Babies typically get first teeth between the ages of 4 and 7 months, according to the American Academy of Pediatrics. Although this time frame constitutes the average, your baby may have a slightly slower teething schedule, putting her a little behind the norm. Even with no teeth, an infant who is showing interest in solid foods can have a diverse and exciting diet.
Vegetables and Fruits
Vegetables and fruits are ideal nutrient-rich first foods that children enjoy for their vibrant colors and natural flavors. Introduce vegetables before fruits as they are less allergenic and less sweet. For an infant with no teeth, obviously, you'd want to avoid hard vegetables or fruits such as carrots, celery, or apples that has not been steamed and/or pureed. Instead, offer baked sweet potatoes, squash or yams. These have high beta-carotene content and a mild sweet flavor.
If buying fruit baby food, be wary of added preservatives and fillers that decrease the nutritive value of the food. Instead, get into the habit of making fruit and vegetable purees that can be frozen in ice cube trays. Naturally soft fruits such as avocado and banana are also easy choices as they can be scraped directly from the ripe fruit into your baby's mouth, or mashed and placed in a bowl in front of her. Avocado contains healthy monounsaturated fats that provide the extra calories a growing baby needs. Avocado and banana are both good sources of B vitamins too.
At eight months, your baby is ready to digest small amounts of grain foods. Commercial baby cereals such as Pablum are usually fortified with iron, an essential mineral needed to support baby's rapid growth. Aim to start your child on these cereals and follow the age recommendation on the packaging. If your child is still breastfeeding, try to express breast milk into the cereal to make it the right consistency -- and added nutrients.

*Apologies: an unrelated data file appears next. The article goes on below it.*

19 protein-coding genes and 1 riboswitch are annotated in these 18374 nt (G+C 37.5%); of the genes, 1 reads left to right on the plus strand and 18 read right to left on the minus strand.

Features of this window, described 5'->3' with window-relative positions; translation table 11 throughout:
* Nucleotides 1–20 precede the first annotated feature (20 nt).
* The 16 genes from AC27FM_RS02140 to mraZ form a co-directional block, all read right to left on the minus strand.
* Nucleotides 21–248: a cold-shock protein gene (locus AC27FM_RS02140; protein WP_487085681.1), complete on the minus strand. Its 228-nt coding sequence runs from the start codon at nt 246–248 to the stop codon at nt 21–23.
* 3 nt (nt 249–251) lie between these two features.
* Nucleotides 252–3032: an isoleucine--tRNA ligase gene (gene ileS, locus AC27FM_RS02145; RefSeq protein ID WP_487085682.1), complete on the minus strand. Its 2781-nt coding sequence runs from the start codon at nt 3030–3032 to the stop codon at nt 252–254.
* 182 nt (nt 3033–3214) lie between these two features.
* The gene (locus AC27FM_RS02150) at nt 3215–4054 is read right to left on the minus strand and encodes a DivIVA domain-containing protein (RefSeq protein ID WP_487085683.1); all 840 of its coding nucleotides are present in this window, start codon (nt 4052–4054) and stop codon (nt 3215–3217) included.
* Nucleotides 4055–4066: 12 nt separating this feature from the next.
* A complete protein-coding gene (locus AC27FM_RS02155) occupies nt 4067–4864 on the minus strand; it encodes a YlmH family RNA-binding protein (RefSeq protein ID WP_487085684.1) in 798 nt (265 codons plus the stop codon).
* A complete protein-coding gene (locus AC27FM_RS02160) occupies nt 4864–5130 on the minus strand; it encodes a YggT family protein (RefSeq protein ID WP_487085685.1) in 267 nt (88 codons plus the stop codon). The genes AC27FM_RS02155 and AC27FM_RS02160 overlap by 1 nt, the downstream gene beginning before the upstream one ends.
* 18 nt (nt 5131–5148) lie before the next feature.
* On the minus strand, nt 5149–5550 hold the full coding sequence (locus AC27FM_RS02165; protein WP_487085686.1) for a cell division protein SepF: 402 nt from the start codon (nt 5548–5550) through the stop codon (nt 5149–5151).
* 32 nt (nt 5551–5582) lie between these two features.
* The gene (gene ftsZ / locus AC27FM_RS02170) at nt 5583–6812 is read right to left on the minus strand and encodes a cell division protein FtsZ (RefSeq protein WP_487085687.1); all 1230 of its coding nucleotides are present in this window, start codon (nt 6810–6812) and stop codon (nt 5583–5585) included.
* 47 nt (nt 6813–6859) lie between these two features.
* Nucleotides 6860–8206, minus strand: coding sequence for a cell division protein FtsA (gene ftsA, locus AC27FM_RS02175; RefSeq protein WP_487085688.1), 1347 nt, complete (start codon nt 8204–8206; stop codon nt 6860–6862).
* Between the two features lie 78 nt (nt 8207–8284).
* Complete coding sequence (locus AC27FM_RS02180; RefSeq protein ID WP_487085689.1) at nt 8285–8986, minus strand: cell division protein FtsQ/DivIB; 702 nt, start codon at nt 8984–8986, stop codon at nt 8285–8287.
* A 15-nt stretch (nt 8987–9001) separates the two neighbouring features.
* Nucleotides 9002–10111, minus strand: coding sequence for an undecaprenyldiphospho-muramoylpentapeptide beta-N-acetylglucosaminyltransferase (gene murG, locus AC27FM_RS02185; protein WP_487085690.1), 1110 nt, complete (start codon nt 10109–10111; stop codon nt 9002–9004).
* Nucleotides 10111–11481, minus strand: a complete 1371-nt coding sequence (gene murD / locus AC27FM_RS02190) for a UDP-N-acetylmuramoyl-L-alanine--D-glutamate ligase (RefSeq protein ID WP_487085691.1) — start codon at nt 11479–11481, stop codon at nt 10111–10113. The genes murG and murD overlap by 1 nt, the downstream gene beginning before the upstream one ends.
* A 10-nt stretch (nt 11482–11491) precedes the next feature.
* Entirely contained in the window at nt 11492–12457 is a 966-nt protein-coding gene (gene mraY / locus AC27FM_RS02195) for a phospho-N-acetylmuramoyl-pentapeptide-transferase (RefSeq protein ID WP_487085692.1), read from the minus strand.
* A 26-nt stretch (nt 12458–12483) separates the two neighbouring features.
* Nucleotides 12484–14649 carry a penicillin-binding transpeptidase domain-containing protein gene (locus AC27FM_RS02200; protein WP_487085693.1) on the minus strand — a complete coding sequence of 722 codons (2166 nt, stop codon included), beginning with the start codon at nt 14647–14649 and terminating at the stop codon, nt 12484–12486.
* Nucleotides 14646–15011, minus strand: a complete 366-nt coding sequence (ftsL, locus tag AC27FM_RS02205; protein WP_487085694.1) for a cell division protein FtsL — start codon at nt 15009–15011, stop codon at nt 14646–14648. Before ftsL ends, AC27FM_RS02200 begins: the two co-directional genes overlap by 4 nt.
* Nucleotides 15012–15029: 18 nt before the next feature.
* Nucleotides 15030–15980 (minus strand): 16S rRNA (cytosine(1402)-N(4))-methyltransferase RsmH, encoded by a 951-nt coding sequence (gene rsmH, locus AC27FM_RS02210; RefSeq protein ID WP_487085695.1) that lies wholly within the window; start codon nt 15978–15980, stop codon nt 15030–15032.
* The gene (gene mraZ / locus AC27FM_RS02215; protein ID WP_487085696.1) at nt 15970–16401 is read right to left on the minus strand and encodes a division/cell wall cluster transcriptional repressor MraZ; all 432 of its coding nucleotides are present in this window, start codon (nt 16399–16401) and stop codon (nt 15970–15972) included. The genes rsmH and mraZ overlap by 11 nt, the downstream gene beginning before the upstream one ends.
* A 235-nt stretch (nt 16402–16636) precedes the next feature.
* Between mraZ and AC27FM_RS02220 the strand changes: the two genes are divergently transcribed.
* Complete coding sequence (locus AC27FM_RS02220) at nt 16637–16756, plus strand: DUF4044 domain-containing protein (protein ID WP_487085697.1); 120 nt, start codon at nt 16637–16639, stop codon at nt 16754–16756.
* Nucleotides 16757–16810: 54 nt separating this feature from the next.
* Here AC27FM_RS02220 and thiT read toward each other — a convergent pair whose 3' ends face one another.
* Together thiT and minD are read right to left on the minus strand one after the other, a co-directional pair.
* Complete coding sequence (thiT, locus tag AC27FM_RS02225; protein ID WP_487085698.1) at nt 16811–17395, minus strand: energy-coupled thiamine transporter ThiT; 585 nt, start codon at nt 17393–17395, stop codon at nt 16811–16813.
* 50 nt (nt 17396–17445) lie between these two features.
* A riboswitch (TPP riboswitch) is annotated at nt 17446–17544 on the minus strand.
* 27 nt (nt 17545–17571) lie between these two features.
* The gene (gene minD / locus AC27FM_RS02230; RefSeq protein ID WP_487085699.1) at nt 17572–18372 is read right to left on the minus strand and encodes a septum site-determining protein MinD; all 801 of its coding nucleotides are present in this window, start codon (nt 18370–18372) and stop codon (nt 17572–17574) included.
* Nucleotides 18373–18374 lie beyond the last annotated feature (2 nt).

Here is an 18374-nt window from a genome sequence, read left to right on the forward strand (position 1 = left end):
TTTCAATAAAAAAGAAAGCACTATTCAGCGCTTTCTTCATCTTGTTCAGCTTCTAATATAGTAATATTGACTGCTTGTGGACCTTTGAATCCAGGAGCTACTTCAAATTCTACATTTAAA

As your child begins to add more iron-rich foods to his diet, start incorporating other grains into his meals. Quinoa, an ancient grain, is high in iron and protein. Rice congee, oat bran or Cream of Wheat are also good choices for iron and appropriate consistency.
Meat and Alternatives
Protein foods are typically appropriate to add to a child's diet at around nine months old. Consult your pediatrician if you are unsure of your child's readiness to digest these foods. To address lack of dentition, tofu or egg yolk is the natural choice for a soft meat alternative. Tofu is an excellent source of calcium, magnesium and protein for your baby. Withhold egg whites until one year to lessen the risk of allergic reaction. You can hard-boil eggs and mash up only the yolk for your infant to try.
Dairy and Alternatives
At eight months old, infants may or may not be showing signs of self-weaning. If they are breastfeeding regularly, mother's milk will provide sufficient nutrients and other milk is not required. Before 2 years of age, introduce cow's milk that contains 2% milk fat, not whole milk, as per the American Pediatric Academy's revised recommendations.